What I didn’t get was how the fairy tale was supposed to fit into the narrative. Sure, Greg has Hungarian roots and he tells his friends folk tales sometimes, which is why we get to read “The Sun, the Moon, and the Stars” but it really had nothing to do with the main story. I guess if you put some effort into it, you can kind of see parallels between Csucskari’s quest and Greg’s search for meaning in his art and also the evolution of his new painting. But the connection isn’t really tangible. I enjoyed the fairy tale as such, especially because it was one I hadn’t read before, but I don’t think I’ll remember it for very long.

As for the characters, they are an interesting lot. I read several reviews that said Greg was a pretentious douchebag, and yeah, I guess to some degree he is. But I never had any trouble sympathising with him. The other characters remain rather pale, but as a group, the five artists felt real and believable. They critique each other’s art – sometimes that leads to them being pissed at each other, but it also makes them better at what they do. They chat among themselves, they dream together, they worry together, they fight and they make up. The present day passages are very dialogue-heavy so the characters come across mostly through what they say or choose not to say. Otherwise, we really only focus on Greg.

This book was not what I expected, especially as a fairy tale retelling. But I found it immensely entertaining, I learned a lot about painting and about art in general, and while I think the connection between fairy tale and real life was minimal at best, I’d recommend this to anyone who is involved in the arts and maybe wants to create something themselves. If nothing else, the book will make you feel understood and less alone.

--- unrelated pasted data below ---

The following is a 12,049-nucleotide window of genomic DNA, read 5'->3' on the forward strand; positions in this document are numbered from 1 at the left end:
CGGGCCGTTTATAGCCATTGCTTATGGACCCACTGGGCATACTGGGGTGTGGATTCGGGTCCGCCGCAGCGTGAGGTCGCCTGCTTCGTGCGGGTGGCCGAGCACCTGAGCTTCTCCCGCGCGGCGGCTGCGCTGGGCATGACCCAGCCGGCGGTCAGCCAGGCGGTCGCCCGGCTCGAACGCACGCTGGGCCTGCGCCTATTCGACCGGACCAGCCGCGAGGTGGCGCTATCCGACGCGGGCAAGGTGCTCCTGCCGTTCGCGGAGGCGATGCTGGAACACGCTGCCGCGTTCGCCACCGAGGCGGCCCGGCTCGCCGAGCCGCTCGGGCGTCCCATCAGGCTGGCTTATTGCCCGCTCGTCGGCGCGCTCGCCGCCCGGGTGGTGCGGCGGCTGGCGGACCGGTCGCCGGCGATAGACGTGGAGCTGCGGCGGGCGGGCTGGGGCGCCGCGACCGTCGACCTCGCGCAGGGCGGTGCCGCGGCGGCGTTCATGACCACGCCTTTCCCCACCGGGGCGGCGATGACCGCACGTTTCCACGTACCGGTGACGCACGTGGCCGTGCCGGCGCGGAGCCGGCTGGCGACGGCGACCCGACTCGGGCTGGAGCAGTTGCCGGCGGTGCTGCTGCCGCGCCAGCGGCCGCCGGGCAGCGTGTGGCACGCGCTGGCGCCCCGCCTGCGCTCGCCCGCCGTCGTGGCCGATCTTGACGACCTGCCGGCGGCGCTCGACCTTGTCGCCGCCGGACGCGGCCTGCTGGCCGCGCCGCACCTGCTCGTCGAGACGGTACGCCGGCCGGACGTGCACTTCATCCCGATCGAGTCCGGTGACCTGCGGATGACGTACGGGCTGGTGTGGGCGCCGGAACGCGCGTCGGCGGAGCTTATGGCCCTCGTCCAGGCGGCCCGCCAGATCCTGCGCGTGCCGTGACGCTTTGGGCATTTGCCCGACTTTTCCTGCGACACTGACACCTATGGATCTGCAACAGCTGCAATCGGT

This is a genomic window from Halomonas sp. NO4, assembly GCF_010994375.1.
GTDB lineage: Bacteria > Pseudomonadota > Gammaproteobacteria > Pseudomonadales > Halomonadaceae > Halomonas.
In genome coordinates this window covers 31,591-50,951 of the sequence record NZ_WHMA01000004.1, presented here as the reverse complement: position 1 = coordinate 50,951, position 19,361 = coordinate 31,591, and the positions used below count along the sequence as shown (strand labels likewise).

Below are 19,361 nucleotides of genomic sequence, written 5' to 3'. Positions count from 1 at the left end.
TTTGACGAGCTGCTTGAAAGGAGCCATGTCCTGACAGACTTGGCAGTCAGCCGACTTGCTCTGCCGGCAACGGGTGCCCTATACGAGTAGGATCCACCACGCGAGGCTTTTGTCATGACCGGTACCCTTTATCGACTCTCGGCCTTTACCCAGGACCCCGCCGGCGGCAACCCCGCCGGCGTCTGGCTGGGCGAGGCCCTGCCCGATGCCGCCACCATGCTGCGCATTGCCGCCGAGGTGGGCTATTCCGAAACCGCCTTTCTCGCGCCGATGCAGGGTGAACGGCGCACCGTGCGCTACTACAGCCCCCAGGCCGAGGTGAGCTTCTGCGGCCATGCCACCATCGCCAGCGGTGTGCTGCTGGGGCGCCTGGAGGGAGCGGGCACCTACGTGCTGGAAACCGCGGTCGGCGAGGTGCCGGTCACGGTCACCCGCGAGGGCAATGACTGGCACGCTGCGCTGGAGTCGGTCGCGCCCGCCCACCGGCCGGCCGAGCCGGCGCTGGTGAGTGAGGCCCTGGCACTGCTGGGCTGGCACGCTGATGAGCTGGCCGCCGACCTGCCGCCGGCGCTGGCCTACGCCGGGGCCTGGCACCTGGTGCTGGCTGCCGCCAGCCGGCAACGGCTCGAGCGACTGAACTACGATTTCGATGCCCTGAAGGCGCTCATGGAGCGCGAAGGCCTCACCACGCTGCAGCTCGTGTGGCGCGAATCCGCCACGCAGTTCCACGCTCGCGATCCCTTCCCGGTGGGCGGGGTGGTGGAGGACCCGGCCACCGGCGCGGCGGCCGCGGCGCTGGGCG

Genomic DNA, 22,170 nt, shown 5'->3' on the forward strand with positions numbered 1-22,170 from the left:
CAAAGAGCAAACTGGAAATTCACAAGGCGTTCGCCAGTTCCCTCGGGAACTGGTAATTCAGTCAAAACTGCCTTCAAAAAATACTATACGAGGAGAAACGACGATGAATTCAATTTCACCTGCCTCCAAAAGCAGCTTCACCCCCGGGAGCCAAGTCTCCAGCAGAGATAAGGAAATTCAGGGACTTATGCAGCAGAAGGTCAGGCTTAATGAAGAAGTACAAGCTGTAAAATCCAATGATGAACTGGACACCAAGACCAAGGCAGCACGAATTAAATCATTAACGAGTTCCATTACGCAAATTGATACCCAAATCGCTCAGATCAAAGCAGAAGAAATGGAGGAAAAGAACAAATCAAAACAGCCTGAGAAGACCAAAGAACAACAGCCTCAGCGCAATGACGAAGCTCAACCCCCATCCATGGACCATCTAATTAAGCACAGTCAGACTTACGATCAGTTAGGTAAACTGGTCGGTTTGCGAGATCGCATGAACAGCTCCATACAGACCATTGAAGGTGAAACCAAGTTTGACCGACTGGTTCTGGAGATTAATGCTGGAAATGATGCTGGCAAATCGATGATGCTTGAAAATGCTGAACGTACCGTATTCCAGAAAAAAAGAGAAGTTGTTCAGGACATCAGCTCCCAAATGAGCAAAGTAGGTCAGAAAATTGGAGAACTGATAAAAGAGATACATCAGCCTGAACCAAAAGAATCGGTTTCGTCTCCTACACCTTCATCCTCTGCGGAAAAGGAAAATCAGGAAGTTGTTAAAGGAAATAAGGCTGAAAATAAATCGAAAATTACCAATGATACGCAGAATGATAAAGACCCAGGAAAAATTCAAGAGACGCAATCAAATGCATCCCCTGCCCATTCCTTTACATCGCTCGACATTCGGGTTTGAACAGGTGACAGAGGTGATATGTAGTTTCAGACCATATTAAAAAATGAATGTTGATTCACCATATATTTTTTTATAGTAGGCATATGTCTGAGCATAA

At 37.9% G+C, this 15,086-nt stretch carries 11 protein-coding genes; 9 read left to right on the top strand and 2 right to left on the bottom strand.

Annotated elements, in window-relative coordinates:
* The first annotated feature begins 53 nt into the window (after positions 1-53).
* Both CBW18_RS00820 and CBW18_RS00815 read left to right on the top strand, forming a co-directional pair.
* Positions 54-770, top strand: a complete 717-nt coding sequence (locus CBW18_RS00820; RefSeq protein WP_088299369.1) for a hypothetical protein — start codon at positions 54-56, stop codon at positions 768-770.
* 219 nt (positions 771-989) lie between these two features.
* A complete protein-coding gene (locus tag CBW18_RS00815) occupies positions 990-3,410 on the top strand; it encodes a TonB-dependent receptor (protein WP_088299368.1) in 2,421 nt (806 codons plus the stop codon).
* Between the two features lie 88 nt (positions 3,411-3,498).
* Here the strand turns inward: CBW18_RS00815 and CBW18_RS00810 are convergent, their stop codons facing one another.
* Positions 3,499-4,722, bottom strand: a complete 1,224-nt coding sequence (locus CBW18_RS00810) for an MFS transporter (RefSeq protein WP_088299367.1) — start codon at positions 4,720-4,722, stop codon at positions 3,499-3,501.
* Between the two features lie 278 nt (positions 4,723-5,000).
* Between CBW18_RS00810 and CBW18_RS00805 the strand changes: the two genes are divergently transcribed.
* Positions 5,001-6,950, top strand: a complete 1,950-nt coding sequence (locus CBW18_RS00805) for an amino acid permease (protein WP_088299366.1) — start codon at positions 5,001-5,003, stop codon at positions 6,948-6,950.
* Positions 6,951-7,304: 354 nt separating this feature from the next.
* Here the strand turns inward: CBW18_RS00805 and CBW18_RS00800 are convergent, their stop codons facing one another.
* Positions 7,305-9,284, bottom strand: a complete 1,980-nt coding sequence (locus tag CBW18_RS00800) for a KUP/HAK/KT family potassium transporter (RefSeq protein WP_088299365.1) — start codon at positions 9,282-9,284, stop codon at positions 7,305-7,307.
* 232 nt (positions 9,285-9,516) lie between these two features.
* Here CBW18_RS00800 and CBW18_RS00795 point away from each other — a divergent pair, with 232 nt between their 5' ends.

MY RATING: 7/10 – Very good

Disturbing Poetry: Maryse Meijer – Northwood

Here’s one of those books that seemed to scream my name. Sold as “part fairy tale, part horror story” would have been enough, but the story of a love affair gone bad and a woman dealing with the aftermath was what sold it. It’s also a nicely short work that fits really well into my reading challenge and readathon plans. 🙂

by Maryse Meijer

Published by: Black Balloon Publishing, 2018
Ebook: 128 pages
My rating: 7/10

First sentence: I don’t want you anymore.

Part fairy tale, part horror story, Northwood is a genre-breaking novella told in short, brilliant, beautifully strange passages. The narrator, a young woman, has fled to the forest to pursue her artwork in isolation. While there, she falls in love with a married man she meets at a country dance. The man is violent, their affair even more so. As she struggles to free herself, she questions the difference between desire and obsession—and the brutal nature of intimacy. Packaged with illustrations by famed English artist Rufus Newell and inventive, white-on-black text treatments by award-winning designer Jonathan Yamakami, Northwood is a work of art as well as a literary marvel.

Okay, let me tell it to you true. When I opened this book, my very first thought was “Oh man, is this all in verse?”. And it’s not that I don’t like poetry in general, I just didn’t expect this book, which is called Nortwood: A Novella to be told in verse. So I went into it with a bit of discomfort, because I’m just not a fan of free verse and I don’t think the way the letters are arranged on the page can make up for any lack of talent. It’s an unnecessary flourish that mostly feels pretentious to me. All the more impressive, then, that this book turned my opinion right around.

While the style didn’t really gel with me (not even by the end), it also didn’t get in the way of the storytelling. And boy, what a story Meijer has to tell! You wouldn’t think a book this slim, and told in verse, could pack such a punch, but I had to put it down several times and watch cute animal videos on Youtube because it was just so tough to read and some chapters really got to me.

So what’s this about? A young woman goes to live in a hut in the wood to escape city life and focus on her art. There, she meets an older married man, begins an affair with him that includes a lot of violence (some or even most of it consensual? It’s kind of hard to tell). When the affair ends and she goes back to the city, she can’t let go and her obsession with him grows ever stronger. And thus Meijer takes us down a terrifying spiral with her protagonist, told in so few words, but so powerful that I couldn’t finish the book in one sitting. Even though at that page count, and with the way poetry is just quick to read, I should have been able to easily.